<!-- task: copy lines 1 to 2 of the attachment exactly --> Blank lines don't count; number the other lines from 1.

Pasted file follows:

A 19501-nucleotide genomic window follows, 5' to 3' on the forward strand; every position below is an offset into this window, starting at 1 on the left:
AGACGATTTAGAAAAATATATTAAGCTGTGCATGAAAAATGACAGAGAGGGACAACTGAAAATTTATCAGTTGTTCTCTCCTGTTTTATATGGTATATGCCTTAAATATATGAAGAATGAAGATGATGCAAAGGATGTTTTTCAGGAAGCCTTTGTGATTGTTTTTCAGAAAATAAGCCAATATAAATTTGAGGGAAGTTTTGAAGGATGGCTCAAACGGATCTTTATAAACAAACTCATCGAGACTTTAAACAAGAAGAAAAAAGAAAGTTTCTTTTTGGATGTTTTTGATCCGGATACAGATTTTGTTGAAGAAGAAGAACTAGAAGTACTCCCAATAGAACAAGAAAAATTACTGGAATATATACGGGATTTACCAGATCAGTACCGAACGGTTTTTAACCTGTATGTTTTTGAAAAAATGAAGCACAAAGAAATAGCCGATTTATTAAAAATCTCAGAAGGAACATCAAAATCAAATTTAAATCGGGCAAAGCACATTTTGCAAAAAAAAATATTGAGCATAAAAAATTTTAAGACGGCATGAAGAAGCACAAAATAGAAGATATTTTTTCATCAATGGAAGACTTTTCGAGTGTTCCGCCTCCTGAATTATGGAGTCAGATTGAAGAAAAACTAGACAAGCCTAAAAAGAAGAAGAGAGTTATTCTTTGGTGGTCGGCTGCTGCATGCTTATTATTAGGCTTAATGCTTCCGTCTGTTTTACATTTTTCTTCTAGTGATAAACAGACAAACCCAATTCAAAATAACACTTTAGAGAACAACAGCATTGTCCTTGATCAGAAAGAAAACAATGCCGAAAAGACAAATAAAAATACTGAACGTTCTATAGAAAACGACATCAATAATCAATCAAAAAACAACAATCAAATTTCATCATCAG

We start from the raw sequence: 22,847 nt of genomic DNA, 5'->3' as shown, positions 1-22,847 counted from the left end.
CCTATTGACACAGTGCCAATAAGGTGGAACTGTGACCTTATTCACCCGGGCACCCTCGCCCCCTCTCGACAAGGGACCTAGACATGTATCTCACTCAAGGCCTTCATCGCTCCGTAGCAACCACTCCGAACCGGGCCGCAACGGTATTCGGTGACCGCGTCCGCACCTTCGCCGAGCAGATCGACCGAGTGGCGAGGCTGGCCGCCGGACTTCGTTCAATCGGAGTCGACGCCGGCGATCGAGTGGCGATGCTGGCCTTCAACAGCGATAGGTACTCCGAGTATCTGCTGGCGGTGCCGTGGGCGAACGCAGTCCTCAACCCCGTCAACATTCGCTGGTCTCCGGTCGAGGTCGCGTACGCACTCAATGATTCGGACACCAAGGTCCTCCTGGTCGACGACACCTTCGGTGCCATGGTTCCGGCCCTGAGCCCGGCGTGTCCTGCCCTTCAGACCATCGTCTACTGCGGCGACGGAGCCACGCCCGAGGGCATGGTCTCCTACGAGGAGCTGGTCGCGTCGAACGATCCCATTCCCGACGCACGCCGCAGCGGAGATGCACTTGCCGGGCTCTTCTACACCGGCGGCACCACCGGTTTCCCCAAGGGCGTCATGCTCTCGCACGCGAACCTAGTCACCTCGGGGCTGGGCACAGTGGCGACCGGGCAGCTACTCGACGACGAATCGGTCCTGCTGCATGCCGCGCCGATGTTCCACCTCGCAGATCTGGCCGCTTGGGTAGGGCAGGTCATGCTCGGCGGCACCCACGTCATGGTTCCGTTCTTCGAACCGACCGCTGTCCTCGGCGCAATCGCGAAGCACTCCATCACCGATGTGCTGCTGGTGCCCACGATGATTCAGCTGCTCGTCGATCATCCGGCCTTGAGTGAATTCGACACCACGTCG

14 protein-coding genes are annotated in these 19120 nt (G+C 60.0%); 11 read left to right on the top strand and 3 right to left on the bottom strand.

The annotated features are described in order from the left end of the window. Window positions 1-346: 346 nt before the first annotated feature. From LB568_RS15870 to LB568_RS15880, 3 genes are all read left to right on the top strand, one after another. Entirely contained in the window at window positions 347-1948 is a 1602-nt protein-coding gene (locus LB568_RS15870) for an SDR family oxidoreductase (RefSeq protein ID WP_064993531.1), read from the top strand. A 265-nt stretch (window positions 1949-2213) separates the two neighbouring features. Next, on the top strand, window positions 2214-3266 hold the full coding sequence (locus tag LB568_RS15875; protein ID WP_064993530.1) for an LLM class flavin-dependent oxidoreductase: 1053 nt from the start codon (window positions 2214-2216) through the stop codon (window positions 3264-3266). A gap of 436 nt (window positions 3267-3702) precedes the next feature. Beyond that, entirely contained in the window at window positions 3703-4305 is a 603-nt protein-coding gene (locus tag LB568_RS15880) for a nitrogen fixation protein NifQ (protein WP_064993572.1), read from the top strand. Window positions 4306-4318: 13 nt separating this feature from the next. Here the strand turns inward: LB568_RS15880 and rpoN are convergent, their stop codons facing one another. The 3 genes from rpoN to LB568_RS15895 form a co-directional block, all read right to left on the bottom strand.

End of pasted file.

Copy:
A 19501-nucleotide genomic window follows, 5' to 3' on the forward strand; every position below is an offset into this window, starting at 1 on the left:
AGACGATTTAGAAAAATATATTAAGCTGTGCATGAAAAATGACAGAGAGGGACAACTGAAAATTTATCAGTTGTTCTCTCCTGTTTTATATGGTATATGCCTTAAATATATGAAGAATGAAGATGATGCAAAGGATGTTTTTCAGGAAGCCTTTGTGATTGTTTTTCAGAAAATAAGCCAATATAAATTTGAGGGAAGTTTTGAAGGATGGCTCAAACGGATCTTTATAAACAAACTCATCGAGACTTTAAACAAGAAGAAAAAAGAAAGTTTCTTTTTGGATGTTTTTGATCCGGATACAGATTTTGTTGAAGAAGAAGAACTAGAAGTACTCCCAATAGAACAAGAAAAATTACTGGAATATATACGGGATTTACCAGATCAGTACCGAACGGTTTTTAACCTGTATGTTTTTGAAAAAATGAAGCACAAAGAAATAGCCGATTTATTAAAAATCTCAGAAGGAACATCAAAATCAAATTTAAATCGGGCAAAGCACATTTTGCAAAAAAAAATATTGAGCATAAAAAATTTTAAGACGGCATGAAGAAGCACAAAATAGAAGATATTTTTTCATCAATGGAAGACTTTTCGAGTGTTCCGCCTCCTGAATTATGGAGTCAGATTGAAGAAAAACTAGACAAGCCTAAAAAGAAGAAGAGAGTTATTCTTTGGTGGTCGGCTGCTGCATGCTTATTATTAGGCTTAATGCTTCCGTCTGTTTTACATTTTTCTTCTAGTGATAAACAGACAAACCCAATTCAAAATAACACTTTAGAGAACAACAGCATTGTCCTTGATCAGAAAGAAAACAATGCCGAAAAGACAAATAAAAATACTGAACGTTCTATAGAAAACGACATCAATAATCAATCAAAAAACAACAATCAAATTTCATCATCAG